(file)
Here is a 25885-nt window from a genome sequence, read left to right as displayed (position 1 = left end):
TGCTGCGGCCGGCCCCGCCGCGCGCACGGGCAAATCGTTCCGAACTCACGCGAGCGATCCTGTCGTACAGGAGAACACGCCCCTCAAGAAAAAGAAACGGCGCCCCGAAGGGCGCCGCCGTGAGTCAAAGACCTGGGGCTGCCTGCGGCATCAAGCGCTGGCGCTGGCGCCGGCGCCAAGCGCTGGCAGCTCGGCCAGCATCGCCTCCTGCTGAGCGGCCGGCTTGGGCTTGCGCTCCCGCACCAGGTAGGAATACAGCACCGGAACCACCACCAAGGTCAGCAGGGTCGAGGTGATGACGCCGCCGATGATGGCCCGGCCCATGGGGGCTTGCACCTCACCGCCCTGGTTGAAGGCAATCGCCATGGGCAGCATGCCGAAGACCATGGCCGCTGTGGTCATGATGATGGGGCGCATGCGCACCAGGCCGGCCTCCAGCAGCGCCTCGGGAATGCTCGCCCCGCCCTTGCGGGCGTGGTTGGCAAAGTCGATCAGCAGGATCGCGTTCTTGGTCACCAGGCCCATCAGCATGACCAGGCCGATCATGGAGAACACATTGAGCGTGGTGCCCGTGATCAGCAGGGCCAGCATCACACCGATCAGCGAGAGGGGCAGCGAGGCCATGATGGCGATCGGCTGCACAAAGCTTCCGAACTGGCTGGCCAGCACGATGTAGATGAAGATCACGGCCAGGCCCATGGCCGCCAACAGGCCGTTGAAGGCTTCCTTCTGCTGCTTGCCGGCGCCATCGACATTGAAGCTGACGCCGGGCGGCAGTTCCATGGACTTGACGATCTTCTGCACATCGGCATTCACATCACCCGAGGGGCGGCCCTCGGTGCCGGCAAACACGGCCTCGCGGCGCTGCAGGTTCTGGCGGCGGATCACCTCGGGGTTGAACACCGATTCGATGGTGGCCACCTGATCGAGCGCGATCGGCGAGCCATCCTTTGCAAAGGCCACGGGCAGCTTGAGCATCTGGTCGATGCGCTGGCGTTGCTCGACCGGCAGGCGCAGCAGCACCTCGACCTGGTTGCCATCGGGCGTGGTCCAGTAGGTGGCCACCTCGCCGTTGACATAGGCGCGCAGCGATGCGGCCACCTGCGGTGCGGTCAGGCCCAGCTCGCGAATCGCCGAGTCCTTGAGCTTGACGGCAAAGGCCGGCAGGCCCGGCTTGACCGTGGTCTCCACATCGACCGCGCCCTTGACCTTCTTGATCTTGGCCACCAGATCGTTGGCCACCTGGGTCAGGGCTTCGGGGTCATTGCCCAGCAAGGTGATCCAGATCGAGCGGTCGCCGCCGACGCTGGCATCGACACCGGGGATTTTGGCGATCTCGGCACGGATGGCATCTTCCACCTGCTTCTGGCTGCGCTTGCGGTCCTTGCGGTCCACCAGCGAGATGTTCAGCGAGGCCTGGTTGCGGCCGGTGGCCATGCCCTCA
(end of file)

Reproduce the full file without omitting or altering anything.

Here is a 25885-nt window from a genome sequence, read left to right as displayed (position 1 = left end):
TGCTGCGGCCGGCCCCGCCGCGCGCACGGGCAAATCGTTCCGAACTCACGCGAGCGATCCTGTCGTACAGGAGAACACGCCCCTCAAGAAAAAGAAACGGCGCCCCGAAGGGCGCCGCCGTGAGTCAAAGACCTGGGGCTGCCTGCGGCATCAAGCGCTGGCGCTGGCGCCGGCGCCAAGCGCTGGCAGCTCGGCCAGCATCGCCTCCTGCTGAGCGGCCGGCTTGGGCTTGCGCTCCCGCACCAGGTAGGAATACAGCACCGGAACCACCACCAAGGTCAGCAGGGTCGAGGTGATGACGCCGCCGATGATGGCCCGGCCCATGGGGGCTTGCACCTCACCGCCCTGGTTGAAGGCAATCGCCATGGGCAGCATGCCGAAGACCATGGCCGCTGTGGTCATGATGATGGGGCGCATGCGCACCAGGCCGGCCTCCAGCAGCGCCTCGGGAATGCTCGCCCCGCCCTTGCGGGCGTGGTTGGCAAAGTCGATCAGCAGGATCGCGTTCTTGGTCACCAGGCCCATCAGCATGACCAGGCCGATCATGGAGAACACATTGAGCGTGGTGCCCGTGATCAGCAGGGCCAGCATCACACCGATCAGCGAGAGGGGCAGCGAGGCCATGATGGCGATCGGCTGCACAAAGCTTCCGAACTGGCTGGCCAGCACGATGTAGATGAAGATCACGGCCAGGCCCATGGCCGCCAACAGGCCGTTGAAGGCTTCCTTCTGCTGCTTGCCGGCGCCATCGACATTGAAGCTGACGCCGGGCGGCAGTTCCATGGACTTGACGATCTTCTGCACATCGGCATTCACATCACCCGAGGGGCGGCCCTCGGTGCCGGCAAACACGGCCTCGCGGCGCTGCAGGTTCTGGCGGCGGATCACCTCGGGGTTGAACACCGATTCGATGGTGGCCACCTGATCGAGCGCGATCGGCGAGCCATCCTTTGCAAAGGCCACGGGCAGCTTGAGCATCTGGTCGATGCGCTGGCGTTGCTCGACCGGCAGGCGCAGCAGCACCTCGACCTGGTTGCCATCGGGCGTGGTCCAGTAGGTGGCCACCTCGCCGTTGACATAGGCGCGCAGCGATGCGGCCACCTGCGGTGCGGTCAGGCCCAGCTCGCGAATCGCCGAGTCCTTGAGCTTGACGGCAAAGGCCGGCAGGCCCGGCTTGACCGTGGTCTCCACATCGACCGCGCCCTTGACCTTCTTGATCTTGGCCACCAGATCGTTGGCCACCTGGGTCAGGGCTTCGGGGTCATTGCCCAGCAAGGTGATCCAGATCGAGCGGTCGCCGCCGACGCTGGCATCGACACCGGGGATTTTGGCGATCTCGGCACGGATGGCATCTTCCACCTGCTTCTGGCTGCGCTTGCGGTCCTTGCGGTCCACCAGCGAGATGTTCAGCGAGGCCTGGTTGCGGCCGGTGGCCATGCCCTCA